“The defense of the Alamo is shown at the moment the attacking Mexican column has broken its way through the shattered door of the bullet-pitted mission. Through the splinter-strewn gateway the soldiers of Santa Anna are rushing, the handful of wounded and exhausted Texans engaging them hand to hand. Some of the gallant group, notwithstanding the entry of the Mexicans, still hold their posts at the windows, firing into the thick of the ranks outside, where their last few bullets will do the greatest execution. Bowie lies wounded on a couch in a corner braced on one elbow, weapon in hand, to meet the last onslaught. About him crouch three women, one holding a baby close to her chest.” (Henry Rosenberg 134)
"The Defense of the Alamo"
The column facing east is symbolic of the revolt of Texas colonists and the beginning of the revolution. Atop the column, the word "courage" is inscribed. Seated at the base of the granite column is the bronze figure known as Defiance. Armor clad and bearing an unsheathed sword in her right hand, Defiance is draped with the pelt of a lioness over her head and shoulders. Apparent as the Lone Star on her chest is her uncompromising demeanor evident as she orders the Mexicans out of Texas territory. Beneath Defiance, the date October 2, 1835 is carved, significant as the day of the Goliad Massacre or the outbreak of hostilities. “The Massacre at Goliad” is referenced in the bas-relief on the base of the monument.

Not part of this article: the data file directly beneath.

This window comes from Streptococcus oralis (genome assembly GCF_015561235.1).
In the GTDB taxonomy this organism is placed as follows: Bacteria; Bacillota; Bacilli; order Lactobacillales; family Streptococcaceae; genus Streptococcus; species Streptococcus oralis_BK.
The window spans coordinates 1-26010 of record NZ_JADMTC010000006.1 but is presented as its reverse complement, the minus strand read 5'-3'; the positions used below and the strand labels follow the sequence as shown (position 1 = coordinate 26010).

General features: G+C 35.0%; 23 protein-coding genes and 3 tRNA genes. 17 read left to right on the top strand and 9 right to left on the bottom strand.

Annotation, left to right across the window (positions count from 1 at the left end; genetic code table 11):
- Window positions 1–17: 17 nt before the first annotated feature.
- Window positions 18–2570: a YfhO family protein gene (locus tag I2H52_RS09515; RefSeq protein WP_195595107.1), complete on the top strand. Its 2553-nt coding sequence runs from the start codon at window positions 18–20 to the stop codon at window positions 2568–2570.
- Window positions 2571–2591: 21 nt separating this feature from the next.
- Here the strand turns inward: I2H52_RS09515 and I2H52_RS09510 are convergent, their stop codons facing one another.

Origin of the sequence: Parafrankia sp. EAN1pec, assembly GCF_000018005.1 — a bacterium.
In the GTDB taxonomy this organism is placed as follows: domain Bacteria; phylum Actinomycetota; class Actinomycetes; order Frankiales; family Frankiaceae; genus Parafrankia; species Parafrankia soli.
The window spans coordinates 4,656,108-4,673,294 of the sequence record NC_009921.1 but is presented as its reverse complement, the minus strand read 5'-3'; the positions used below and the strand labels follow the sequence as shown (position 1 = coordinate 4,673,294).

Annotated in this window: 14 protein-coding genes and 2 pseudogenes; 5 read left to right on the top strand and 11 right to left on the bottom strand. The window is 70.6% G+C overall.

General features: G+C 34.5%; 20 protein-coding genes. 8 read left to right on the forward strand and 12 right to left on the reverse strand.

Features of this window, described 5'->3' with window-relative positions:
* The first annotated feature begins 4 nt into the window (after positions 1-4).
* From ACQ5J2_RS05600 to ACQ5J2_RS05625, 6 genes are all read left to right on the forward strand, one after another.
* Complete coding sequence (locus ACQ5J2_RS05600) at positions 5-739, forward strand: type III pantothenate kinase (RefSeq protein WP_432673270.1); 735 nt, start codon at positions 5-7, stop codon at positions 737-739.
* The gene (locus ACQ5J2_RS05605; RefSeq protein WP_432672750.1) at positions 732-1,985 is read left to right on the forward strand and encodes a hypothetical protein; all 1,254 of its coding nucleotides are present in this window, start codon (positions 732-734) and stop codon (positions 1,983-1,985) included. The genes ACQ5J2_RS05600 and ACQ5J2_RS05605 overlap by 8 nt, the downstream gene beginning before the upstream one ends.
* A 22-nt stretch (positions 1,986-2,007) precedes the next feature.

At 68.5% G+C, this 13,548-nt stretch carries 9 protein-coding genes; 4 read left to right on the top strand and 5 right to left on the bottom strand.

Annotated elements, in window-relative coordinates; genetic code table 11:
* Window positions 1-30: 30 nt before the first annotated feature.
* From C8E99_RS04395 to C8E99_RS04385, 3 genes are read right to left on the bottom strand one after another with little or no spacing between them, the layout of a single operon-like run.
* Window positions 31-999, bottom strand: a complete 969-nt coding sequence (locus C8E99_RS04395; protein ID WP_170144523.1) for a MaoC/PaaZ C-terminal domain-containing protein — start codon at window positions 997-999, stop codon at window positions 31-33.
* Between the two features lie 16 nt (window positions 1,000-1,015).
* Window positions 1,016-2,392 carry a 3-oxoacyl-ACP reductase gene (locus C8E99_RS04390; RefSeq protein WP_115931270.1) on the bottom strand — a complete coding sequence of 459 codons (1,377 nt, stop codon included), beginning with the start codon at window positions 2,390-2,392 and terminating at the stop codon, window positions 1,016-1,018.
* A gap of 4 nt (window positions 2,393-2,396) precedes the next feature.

“The Massacre at Goliad is a scene equally vivid. The Texas prisoners, promised the honors of war before they surrendered, were marched out of town between two columns of Mexican soldiers. Their freedom had been promised if they gave up their arms. The sculptor has shown a moment when one of the Mexican columns fell back and Santa Anna’s troops poured a volley of lead into the group of unarmed Texans. One broad-shouldered Texan stands out in the foreground, every line of his tautened muscles radiating the contempt he is hurling at the Mexican troops.” (Henry Rosenberg 134-135)
"The Massacre at Goliad"
The column that faces north overlooks what was once the entrance to Galveston Island, and the State of Texas. The top of the column is inscribed with the word "patriotism." A bronze medallion of Sam Houston is flanked by representations of war on his right and diplomacy on his left, and backed by a flag. The sub-base of the monument is a bas-relief of “The charge of Sam Houston’s troops that won the Battle of San Jacinto." The inscription under the relief on the base reads, “A tribute from Henry Rosenberg to the heroes of the Texas Revolution of 1836.”